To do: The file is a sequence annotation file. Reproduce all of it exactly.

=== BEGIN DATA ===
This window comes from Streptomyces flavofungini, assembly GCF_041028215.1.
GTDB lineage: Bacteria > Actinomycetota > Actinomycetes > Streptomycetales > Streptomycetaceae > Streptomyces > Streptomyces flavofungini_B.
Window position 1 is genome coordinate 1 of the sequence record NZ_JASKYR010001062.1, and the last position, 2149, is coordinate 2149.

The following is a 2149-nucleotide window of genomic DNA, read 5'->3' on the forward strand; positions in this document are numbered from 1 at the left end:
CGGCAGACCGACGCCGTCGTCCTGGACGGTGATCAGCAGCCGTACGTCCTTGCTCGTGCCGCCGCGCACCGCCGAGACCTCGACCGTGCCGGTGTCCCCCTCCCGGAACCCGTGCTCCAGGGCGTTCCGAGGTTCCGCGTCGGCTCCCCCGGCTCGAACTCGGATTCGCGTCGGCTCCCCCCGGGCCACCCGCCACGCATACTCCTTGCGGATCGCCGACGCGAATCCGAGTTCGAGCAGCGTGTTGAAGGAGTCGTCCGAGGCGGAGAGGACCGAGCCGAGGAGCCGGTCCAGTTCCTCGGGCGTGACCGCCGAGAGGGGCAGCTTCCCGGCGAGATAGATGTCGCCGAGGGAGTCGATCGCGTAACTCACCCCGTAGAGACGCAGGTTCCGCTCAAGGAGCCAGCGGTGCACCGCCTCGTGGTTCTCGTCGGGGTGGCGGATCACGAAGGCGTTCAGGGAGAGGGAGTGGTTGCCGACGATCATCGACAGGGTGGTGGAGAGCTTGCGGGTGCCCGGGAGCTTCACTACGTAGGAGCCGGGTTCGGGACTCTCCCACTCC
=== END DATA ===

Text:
This window comes from Streptomyces flavofungini, assembly GCF_041028215.1.
GTDB lineage: Bacteria > Actinomycetota > Actinomycetes > Streptomycetales > Streptomycetaceae > Streptomyces > Streptomyces flavofungini_B.
Window position 1 is genome coordinate 1 of the sequence record NZ_JASKYR010001062.1, and the last position, 2149, is coordinate 2149.

The following is a 2149-nucleotide window of genomic DNA, read 5'->3' on the forward strand; positions in this document are numbered from 1 at the left end:
CGGCAGACCGACGCCGTCGTCCTGGACGGTGATCAGCAGCCGTACGTCCTTGCTCGTGCCGCCGCGCACCGCCGAGACCTCGACCGTGCCGGTGTCCCCCTCCCGGAACCCGTGCTCCAGGGCGTTCCGAGGTTCCGCGTCGGCTCCCCCGGCTCGAACTCGGATTCGCGTCGGCTCCCCCCGGGCCACCCGCCACGCATACTCCTTGCGGATCGCCGACGCGAATCCGAGTTCGAGCAGCGTGTTGAAGGAGTCGTCCGAGGCGGAGAGGACCGAGCCGAGGAGCCGGTCCAGTTCCTCGGGCGTGACCGCCGAGAGGGGCAGCTTCCCGGCGAGATAGATGTCGCCGAGGGAGTCGATCGCGTAACTCACCCCGTAGAGACGCAGGTTCCGCTCAAGGAGCCAGCGGTGCACCGCCTCGTGGTTCTCGTCGGGGTGGCGGATCACGAAGGCGTTCAGGGAGAGGGAGTGGTTGCCGACGATCATCGACAGGGTGGTGGAGAGCTTGCGGGTGCCCGGGAGCTTCACTACGTAGGAGCCGGGTTCGGGACTCTCCCACTCC